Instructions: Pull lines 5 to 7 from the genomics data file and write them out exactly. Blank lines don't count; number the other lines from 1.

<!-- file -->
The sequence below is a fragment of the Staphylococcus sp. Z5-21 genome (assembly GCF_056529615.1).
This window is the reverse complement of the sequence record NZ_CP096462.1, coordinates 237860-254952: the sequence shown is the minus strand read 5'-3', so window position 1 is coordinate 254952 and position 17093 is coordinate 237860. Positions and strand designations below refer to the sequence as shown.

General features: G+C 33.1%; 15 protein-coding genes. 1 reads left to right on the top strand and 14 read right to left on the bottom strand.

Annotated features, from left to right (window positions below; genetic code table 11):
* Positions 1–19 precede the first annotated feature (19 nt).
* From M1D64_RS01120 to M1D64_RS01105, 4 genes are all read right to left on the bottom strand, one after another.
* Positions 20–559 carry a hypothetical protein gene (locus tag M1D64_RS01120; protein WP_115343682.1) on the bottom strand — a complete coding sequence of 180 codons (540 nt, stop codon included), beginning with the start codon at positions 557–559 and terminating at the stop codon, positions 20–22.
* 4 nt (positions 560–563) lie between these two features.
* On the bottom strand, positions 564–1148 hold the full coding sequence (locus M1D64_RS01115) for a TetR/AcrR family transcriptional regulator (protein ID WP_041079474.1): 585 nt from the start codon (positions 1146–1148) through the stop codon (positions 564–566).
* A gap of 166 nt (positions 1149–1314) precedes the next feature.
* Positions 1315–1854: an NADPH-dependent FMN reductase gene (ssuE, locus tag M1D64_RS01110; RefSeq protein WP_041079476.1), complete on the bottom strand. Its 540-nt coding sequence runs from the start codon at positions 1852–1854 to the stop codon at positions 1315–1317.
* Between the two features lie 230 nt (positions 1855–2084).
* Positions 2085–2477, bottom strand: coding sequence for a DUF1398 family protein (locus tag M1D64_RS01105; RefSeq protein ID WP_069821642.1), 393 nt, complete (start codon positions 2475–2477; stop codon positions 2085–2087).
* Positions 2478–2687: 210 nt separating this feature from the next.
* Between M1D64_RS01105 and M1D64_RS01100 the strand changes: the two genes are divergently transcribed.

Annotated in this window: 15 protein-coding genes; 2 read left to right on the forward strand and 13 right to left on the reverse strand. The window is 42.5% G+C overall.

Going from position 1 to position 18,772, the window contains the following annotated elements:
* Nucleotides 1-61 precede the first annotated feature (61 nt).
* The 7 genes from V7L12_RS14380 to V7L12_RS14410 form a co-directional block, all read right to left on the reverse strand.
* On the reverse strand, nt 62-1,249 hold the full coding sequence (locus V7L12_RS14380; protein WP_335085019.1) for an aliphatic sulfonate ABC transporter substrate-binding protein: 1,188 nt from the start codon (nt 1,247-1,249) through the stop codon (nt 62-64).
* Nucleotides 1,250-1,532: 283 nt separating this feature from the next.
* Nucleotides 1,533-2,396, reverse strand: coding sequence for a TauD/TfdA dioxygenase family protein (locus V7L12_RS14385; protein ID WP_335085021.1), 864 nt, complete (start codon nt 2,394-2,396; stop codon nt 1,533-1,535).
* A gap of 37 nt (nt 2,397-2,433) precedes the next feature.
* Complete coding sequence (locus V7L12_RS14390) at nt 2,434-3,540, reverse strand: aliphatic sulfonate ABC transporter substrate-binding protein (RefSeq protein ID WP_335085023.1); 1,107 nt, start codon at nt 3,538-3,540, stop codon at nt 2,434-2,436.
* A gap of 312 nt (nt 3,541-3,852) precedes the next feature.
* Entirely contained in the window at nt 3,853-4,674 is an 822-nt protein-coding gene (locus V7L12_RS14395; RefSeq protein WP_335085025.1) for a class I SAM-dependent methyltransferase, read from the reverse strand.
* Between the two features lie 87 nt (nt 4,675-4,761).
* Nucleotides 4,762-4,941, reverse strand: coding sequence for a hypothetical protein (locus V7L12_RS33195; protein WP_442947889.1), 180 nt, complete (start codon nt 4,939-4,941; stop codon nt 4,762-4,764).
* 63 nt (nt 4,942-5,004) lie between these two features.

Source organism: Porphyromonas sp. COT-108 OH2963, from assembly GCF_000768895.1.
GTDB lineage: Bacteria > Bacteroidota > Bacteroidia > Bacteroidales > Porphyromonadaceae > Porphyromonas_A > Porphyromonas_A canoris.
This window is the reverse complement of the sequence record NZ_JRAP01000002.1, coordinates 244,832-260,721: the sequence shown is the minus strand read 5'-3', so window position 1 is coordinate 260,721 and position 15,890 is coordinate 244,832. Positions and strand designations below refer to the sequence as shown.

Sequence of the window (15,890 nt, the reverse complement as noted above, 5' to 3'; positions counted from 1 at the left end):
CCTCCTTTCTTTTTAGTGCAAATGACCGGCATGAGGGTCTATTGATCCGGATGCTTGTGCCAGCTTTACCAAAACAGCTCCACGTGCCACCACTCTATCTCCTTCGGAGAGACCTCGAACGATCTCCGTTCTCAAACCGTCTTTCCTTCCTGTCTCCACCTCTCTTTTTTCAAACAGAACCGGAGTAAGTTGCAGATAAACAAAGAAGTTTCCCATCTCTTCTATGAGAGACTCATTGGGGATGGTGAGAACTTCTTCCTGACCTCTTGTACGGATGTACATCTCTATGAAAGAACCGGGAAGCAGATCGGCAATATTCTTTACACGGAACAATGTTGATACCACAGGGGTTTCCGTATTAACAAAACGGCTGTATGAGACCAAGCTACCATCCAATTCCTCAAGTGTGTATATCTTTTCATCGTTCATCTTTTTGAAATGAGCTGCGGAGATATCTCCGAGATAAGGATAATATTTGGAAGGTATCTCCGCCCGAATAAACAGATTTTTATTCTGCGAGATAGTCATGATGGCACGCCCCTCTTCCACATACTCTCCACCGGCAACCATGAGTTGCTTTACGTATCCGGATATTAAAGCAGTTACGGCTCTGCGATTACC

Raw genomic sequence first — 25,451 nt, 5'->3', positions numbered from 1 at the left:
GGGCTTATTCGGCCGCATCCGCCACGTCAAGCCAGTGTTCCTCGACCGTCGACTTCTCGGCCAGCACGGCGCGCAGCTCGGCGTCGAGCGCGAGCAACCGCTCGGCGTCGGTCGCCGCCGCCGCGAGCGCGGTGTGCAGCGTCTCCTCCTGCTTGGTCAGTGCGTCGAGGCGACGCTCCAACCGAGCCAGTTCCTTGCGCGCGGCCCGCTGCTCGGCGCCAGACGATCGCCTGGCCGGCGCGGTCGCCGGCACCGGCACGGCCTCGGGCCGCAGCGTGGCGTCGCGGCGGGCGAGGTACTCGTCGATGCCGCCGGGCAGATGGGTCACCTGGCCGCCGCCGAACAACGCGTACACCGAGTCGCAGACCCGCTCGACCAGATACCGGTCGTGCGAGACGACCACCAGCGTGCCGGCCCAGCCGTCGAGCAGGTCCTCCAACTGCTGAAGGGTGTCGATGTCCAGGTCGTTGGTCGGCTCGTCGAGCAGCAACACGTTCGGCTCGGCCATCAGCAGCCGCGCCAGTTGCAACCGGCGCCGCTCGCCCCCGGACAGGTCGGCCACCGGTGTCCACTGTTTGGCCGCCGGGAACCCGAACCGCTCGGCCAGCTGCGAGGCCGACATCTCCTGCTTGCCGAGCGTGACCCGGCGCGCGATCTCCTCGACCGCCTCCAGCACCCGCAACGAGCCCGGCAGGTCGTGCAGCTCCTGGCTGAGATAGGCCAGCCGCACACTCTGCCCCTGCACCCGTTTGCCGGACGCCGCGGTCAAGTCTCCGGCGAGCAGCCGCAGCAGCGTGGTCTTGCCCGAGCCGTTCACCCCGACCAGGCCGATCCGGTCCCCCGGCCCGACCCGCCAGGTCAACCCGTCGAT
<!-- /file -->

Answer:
* Positions 1–19 precede the first annotated feature (19 nt).
* From M1D64_RS01120 to M1D64_RS01105, 4 genes are all read right to left on the bottom strand, one after another.
* Positions 20–559 carry a hypothetical protein gene (locus tag M1D64_RS01120; protein WP_115343682.1) on the bottom strand — a complete coding sequence of 180 codons (540 nt, stop codon included), beginning with the start codon at positions 557–559 and terminating at the stop codon, positions 20–22.